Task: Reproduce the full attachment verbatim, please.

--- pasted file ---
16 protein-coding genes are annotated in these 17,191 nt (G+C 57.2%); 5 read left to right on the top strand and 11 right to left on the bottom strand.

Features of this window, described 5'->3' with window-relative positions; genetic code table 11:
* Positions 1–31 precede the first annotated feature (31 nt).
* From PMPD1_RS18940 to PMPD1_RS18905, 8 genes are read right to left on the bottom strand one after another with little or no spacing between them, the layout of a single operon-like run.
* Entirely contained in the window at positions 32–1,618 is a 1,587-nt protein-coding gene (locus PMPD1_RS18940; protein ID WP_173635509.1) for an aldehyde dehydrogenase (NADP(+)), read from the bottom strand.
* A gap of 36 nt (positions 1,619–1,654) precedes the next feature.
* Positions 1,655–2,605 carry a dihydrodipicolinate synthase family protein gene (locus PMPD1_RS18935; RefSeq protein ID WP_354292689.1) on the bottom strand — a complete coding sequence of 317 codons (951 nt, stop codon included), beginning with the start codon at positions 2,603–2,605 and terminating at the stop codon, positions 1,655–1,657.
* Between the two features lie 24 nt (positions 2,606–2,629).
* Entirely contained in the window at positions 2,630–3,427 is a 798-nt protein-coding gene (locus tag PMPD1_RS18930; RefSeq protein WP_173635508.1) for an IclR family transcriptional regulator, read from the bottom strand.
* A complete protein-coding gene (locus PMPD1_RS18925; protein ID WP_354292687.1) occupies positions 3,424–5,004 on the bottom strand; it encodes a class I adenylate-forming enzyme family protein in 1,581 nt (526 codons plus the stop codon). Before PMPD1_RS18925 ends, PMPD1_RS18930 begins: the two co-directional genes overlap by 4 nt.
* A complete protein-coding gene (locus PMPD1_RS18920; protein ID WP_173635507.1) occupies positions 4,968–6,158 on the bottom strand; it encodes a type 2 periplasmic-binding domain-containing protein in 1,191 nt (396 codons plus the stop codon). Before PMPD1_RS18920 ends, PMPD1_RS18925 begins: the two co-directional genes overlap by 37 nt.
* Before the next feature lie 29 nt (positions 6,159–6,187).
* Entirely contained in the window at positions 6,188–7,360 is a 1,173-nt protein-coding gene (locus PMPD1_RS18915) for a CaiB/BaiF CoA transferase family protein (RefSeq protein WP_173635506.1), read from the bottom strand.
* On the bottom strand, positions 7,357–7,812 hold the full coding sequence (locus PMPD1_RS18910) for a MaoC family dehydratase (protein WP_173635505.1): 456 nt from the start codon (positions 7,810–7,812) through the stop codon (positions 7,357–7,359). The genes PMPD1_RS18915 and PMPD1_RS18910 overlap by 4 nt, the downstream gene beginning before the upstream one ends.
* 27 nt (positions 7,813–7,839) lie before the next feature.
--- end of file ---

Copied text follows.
16 protein-coding genes are annotated in these 17,191 nt (G+C 57.2%); 5 read left to right on the top strand and 11 right to left on the bottom strand.

Features of this window, described 5'->3' with window-relative positions; genetic code table 11:
* Positions 1–31 precede the first annotated feature (31 nt).
* From PMPD1_RS18940 to PMPD1_RS18905, 8 genes are read right to left on the bottom strand one after another with little or no spacing between them, the layout of a single operon-like run.
* Entirely contained in the window at positions 32–1,618 is a 1,587-nt protein-coding gene (locus PMPD1_RS18940; protein ID WP_173635509.1) for an aldehyde dehydrogenase (NADP(+)), read from the bottom strand.
* A gap of 36 nt (positions 1,619–1,654) precedes the next feature.
* Positions 1,655–2,605 carry a dihydrodipicolinate synthase family protein gene (locus PMPD1_RS18935; RefSeq protein ID WP_354292689.1) on the bottom strand — a complete coding sequence of 317 codons (951 nt, stop codon included), beginning with the start codon at positions 2,603–2,605 and terminating at the stop codon, positions 1,655–1,657.
* Between the two features lie 24 nt (positions 2,606–2,629).
* Entirely contained in the window at positions 2,630–3,427 is a 798-nt protein-coding gene (locus tag PMPD1_RS18930; RefSeq protein WP_173635508.1) for an IclR family transcriptional regulator, read from the bottom strand.
* A complete protein-coding gene (locus PMPD1_RS18925; protein ID WP_354292687.1) occupies positions 3,424–5,004 on the bottom strand; it encodes a class I adenylate-forming enzyme family protein in 1,581 nt (526 codons plus the stop codon). Before PMPD1_RS18925 ends, PMPD1_RS18930 begins: the two co-directional genes overlap by 4 nt.
* A complete protein-coding gene (locus PMPD1_RS18920; protein ID WP_173635507.1) occupies positions 4,968–6,158 on the bottom strand; it encodes a type 2 periplasmic-binding domain-containing protein in 1,191 nt (396 codons plus the stop codon). Before PMPD1_RS18920 ends, PMPD1_RS18925 begins: the two co-directional genes overlap by 37 nt.
* Before the next feature lie 29 nt (positions 6,159–6,187).
* Entirely contained in the window at positions 6,188–7,360 is a 1,173-nt protein-coding gene (locus PMPD1_RS18915) for a CaiB/BaiF CoA transferase family protein (RefSeq protein WP_173635506.1), read from the bottom strand.
* On the bottom strand, positions 7,357–7,812 hold the full coding sequence (locus PMPD1_RS18910) for a MaoC family dehydratase (protein WP_173635505.1): 456 nt from the start codon (positions 7,810–7,812) through the stop codon (positions 7,357–7,359). The genes PMPD1_RS18915 and PMPD1_RS18910 overlap by 4 nt, the downstream gene beginning before the upstream one ends.
* 27 nt (positions 7,813–7,839) lie before the next feature.